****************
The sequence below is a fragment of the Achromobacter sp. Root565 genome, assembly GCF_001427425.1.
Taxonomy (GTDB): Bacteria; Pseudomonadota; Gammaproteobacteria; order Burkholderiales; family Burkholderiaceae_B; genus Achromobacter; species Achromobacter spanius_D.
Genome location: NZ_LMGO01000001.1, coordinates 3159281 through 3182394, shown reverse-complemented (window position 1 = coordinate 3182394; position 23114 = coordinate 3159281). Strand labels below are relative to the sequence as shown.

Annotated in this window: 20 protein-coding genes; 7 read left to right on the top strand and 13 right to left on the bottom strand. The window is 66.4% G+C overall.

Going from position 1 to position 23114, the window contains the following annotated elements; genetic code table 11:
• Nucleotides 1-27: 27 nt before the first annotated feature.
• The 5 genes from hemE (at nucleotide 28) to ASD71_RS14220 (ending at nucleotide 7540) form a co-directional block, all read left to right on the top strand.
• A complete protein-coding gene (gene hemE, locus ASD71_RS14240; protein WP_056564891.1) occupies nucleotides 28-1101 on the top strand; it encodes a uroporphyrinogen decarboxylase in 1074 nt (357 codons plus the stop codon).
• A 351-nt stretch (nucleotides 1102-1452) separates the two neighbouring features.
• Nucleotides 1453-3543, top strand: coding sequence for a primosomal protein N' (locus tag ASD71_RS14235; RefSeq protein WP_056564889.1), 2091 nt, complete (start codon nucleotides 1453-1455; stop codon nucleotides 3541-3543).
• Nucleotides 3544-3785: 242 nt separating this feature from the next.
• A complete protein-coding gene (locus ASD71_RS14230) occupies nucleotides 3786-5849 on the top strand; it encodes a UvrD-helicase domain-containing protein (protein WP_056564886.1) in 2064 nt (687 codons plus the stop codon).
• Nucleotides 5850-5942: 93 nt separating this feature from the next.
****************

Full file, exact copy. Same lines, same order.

The sequence below is a fragment of the Achromobacter sp. Root565 genome, assembly GCF_001427425.1.
Taxonomy (GTDB): Bacteria; Pseudomonadota; Gammaproteobacteria; order Burkholderiales; family Burkholderiaceae_B; genus Achromobacter; species Achromobacter spanius_D.
Genome location: NZ_LMGO01000001.1, coordinates 3159281 through 3182394, shown reverse-complemented (window position 1 = coordinate 3182394; position 23114 = coordinate 3159281). Strand labels below are relative to the sequence as shown.

Annotated in this window: 20 protein-coding genes; 7 read left to right on the top strand and 13 right to left on the bottom strand. The window is 66.4% G+C overall.

Going from position 1 to position 23114, the window contains the following annotated elements; genetic code table 11:
• Nucleotides 1-27: 27 nt before the first annotated feature.
• The 5 genes from hemE (at nucleotide 28) to ASD71_RS14220 (ending at nucleotide 7540) form a co-directional block, all read left to right on the top strand.
• A complete protein-coding gene (gene hemE, locus ASD71_RS14240; protein WP_056564891.1) occupies nucleotides 28-1101 on the top strand; it encodes a uroporphyrinogen decarboxylase in 1074 nt (357 codons plus the stop codon).
• A 351-nt stretch (nucleotides 1102-1452) separates the two neighbouring features.
• Nucleotides 1453-3543, top strand: coding sequence for a primosomal protein N' (locus tag ASD71_RS14235; RefSeq protein WP_056564889.1), 2091 nt, complete (start codon nucleotides 1453-1455; stop codon nucleotides 3541-3543).
• Nucleotides 3544-3785: 242 nt separating this feature from the next.
• A complete protein-coding gene (locus ASD71_RS14230) occupies nucleotides 3786-5849 on the top strand; it encodes a UvrD-helicase domain-containing protein (protein WP_056564886.1) in 2064 nt (687 codons plus the stop codon).
• Nucleotides 5850-5942: 93 nt separating this feature from the next.